Writer, playwright, activist Lorene Cary

PHILADELPHIA (KYW Newsradio) — West Philly native Lorene Cary goes by many titles — she’s a bestselling author, playwright, mother, and lecturer at the University of Pennsylvania.

Not just during Women’s History Month in March, but nearly 365 days a year, she uses her art to preserve stories, especially black legacies, for future generations.

“I love the people I write about, being able to read what I write means a lot to me. And that resulted in writing a memoir about going to boarding school. , three novels, including one based on the story, about a runaway based on a true runaway case of a woman who came to Philadelphia,” Cary explained.

One of her most recent works, the play “My General Tubman”, explores the less “traditional” aspects of Harriet Tubman’s life. Cary says her writing was inspired by Tubman’s epileptic spells believed to connect her to a spiritual realm.

“When I researched her and learned of her traumatic seizures as she called them, she said three things happened to her – she heard music, she flew over towns and villages, and sometimes she said that at that time she felt like she was allowed to touch the spirit of God. Well, I mean, to me, that meant time and space meant nothing,” Cary said.

“We all know Harriet Tubman is the Underground Railroad. But she lived to be 90. She lived until 1913. She was part of the suffrage movement, and even when white suffrage groups Americans tried to get black people out. She was fearless. She knew she had to vote, she knew she had to have a say, so she kept going.”

To commemorate Tubman’s 200th birthday, Cary presented pieces from “My General Tubman” to the African American Museum in Philadelphia with dozens of young people in attendance.

“We understand that African Americans or the African Diaspora understand time, past, present and future as interconnected,” Cary said.

“So having at the African American Museum, students from Girard College, my own students from the University of Pennsylvania, as well as older people from the African American Museum, to have them there… just to watch this has really helped connect Tubman and her activism to work in Philadelphia, Voting for Young Activists Today.”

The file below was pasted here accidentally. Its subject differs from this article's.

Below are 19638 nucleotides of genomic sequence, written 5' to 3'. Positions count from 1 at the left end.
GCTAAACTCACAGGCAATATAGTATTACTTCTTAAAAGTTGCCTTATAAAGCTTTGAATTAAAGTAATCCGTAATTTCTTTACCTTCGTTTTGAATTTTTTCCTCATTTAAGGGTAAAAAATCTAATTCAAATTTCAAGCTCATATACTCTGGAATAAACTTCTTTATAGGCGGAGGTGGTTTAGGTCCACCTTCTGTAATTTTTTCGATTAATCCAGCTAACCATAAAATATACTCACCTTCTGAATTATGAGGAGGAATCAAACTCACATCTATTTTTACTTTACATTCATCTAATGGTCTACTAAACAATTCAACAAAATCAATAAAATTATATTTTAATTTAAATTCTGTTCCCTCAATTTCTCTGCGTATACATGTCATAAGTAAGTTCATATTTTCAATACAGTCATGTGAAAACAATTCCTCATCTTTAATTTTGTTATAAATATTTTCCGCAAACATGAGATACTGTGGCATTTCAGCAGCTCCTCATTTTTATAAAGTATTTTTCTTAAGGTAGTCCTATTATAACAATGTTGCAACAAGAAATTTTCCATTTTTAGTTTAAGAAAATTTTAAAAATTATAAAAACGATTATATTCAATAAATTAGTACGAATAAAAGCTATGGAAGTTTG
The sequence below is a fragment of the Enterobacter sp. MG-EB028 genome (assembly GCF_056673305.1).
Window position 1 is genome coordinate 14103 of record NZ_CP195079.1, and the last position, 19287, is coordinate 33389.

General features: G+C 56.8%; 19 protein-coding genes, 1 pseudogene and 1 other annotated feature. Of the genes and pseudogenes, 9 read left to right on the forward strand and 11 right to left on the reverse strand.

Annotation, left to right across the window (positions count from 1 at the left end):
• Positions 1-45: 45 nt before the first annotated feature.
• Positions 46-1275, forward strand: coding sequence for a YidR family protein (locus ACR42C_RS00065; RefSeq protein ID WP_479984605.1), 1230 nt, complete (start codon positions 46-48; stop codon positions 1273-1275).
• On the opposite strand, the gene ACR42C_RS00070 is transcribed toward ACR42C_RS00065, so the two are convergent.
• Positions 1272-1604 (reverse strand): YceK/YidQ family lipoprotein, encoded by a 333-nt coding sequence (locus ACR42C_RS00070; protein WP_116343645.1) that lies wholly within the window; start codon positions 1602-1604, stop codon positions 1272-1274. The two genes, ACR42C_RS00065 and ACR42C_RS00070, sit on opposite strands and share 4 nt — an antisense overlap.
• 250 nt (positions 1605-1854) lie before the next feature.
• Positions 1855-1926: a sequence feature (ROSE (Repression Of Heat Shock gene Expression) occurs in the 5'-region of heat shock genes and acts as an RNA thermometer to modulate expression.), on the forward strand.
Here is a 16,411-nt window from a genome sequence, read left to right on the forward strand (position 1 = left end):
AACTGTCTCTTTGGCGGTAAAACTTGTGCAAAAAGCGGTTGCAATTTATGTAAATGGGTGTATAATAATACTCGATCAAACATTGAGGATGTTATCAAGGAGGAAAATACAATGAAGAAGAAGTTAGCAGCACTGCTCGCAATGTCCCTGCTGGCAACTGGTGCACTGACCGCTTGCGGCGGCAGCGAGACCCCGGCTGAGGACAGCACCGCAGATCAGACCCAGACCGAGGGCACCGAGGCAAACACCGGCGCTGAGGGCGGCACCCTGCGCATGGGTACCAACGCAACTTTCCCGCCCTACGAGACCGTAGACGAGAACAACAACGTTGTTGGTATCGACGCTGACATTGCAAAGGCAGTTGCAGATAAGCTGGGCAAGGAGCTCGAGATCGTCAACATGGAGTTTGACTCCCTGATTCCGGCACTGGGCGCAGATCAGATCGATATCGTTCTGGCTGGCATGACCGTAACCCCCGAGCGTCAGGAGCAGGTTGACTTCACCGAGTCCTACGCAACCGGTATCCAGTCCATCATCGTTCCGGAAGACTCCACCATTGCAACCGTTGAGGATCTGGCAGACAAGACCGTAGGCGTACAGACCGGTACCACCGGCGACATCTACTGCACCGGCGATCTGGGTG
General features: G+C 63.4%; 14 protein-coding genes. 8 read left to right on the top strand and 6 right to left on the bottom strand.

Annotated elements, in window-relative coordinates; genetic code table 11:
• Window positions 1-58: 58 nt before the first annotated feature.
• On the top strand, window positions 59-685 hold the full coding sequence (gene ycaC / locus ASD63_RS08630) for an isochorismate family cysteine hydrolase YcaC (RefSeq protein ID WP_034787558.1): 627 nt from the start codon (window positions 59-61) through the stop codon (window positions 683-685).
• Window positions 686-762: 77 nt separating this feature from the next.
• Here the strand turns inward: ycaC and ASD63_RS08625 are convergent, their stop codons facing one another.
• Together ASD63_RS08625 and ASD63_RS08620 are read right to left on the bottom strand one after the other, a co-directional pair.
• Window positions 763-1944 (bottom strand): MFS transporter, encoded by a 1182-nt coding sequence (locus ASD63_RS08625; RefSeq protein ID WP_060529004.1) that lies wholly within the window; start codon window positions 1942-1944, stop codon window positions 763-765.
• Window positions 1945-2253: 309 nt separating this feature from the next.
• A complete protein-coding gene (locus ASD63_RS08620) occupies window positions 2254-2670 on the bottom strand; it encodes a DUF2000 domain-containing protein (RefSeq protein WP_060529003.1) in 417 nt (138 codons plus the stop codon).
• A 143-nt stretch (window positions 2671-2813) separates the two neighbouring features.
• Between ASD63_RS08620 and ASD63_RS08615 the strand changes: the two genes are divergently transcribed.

Cary’s passion for connecting the past with the present and the future has blossomed into a mission to invest, advocate and empower young people. She says one of the things she’s most proud of is Vote This Jawn, an organization that takes storytelling a step further by encouraging young people to find their voice through voting and civic engagement.

“I like this civic maturity. I feel like we haven’t said enough [youth] that this business of voting – and not just voting, but getting a head start in the political life of the country – will allow them to influence the decisions we make that will influence their lives 20 years from now.”

For her next project, Cary says she’s working with the Arden Theater again to produce a new play based on her novel “Ladysitting.”

“It’s a play based on the ‘Ladysitting’ memoir about caring for our grandmother. And it’s really a play about the end of life, caregiving, love, scared,” she detailed, “but I’m excited about it. I hope I can start a workshop this year with it.”

You can listen to more of Cary’s interview on the Bridging Philly podcast.

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